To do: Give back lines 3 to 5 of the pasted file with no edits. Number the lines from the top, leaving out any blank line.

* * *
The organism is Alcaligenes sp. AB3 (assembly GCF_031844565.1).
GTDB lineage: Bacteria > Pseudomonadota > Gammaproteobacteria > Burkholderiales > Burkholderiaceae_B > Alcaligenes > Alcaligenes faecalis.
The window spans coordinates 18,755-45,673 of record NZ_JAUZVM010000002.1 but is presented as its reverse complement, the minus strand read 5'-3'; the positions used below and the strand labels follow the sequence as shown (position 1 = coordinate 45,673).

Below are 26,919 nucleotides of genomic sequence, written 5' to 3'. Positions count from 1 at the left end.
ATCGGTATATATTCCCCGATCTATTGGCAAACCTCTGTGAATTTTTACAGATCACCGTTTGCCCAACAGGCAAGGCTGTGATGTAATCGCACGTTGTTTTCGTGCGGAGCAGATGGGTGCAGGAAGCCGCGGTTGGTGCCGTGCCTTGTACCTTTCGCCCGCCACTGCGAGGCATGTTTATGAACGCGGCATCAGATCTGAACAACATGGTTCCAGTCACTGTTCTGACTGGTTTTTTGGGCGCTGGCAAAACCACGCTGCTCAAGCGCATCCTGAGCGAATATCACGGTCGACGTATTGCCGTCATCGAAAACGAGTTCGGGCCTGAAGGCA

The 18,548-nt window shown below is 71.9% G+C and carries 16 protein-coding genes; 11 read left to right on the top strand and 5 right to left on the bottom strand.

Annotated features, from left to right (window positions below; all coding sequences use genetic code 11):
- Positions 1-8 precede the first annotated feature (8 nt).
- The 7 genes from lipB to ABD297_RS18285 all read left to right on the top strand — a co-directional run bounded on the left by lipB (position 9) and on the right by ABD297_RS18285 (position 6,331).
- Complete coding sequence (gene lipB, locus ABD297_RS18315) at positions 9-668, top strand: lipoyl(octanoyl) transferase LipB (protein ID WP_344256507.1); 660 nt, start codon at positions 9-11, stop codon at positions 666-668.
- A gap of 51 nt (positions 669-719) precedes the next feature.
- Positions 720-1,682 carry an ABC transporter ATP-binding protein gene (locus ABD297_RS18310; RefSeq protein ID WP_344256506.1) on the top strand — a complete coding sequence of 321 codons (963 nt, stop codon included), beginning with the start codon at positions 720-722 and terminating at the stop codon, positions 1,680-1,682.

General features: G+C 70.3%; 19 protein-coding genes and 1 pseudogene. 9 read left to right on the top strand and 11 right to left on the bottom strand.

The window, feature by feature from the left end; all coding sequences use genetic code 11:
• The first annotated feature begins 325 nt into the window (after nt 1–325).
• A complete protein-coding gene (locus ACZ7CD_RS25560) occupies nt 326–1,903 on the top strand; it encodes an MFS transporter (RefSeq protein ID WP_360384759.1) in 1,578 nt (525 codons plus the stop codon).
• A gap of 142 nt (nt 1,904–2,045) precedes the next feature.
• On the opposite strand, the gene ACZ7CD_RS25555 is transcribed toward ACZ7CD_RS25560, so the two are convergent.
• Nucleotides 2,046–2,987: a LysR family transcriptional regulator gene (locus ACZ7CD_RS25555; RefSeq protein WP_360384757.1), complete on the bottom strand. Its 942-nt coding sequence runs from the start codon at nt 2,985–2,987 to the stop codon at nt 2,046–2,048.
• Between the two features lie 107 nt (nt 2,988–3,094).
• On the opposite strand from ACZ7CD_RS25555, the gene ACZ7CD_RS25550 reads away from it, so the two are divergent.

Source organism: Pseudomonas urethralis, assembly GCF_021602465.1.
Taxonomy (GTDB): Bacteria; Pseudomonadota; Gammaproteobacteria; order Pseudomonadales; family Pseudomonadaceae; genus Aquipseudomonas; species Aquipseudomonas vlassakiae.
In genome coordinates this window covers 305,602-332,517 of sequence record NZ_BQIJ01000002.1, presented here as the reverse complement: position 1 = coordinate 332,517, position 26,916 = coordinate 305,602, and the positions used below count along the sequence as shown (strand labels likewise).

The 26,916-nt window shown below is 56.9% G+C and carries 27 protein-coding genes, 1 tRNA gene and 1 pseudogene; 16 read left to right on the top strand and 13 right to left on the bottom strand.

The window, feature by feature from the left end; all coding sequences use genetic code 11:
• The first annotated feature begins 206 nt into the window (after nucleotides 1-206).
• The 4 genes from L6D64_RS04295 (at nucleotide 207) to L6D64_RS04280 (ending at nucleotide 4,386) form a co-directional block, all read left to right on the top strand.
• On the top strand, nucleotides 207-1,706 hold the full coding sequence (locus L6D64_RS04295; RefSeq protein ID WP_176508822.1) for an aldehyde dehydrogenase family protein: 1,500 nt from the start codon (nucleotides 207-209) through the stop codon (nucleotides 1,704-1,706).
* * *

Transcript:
The window spans coordinates 18,755-45,673 of record NZ_JAUZVM010000002.1 but is presented as its reverse complement, the minus strand read 5'-3'; the positions used below and the strand labels follow the sequence as shown (position 1 = coordinate 45,673).

Below are 26,919 nucleotides of genomic sequence, written 5' to 3'. Positions count from 1 at the left end.
ATCGGTATATATTCCCCGATCTATTGGCAAACCTCTGTGAATTTTTACAGATCACCGTTTGCCCAACAGGCAAGGCTGTGATGTAATCGCACGTTGTTTTCGTGCGGAGCAGATGGGTGCAGGAAGCCGCGGTTGGTGCCGTGCCTTGTACCTTTCGCCCGCCACTGCGAGGCATGTTTATGAACGCGGCATCAGATCTGAACAACATGGTTCCAGTCACTGTTCTGACTGGTTTTTTGGGCGCTGGCAAAACCACGCTGCTCAAGCGCATCCTGAGCGAATATCACGGTCGACGTATTGCCGTCATCGAAAACGAGTTCGGGCCTGAAGGCA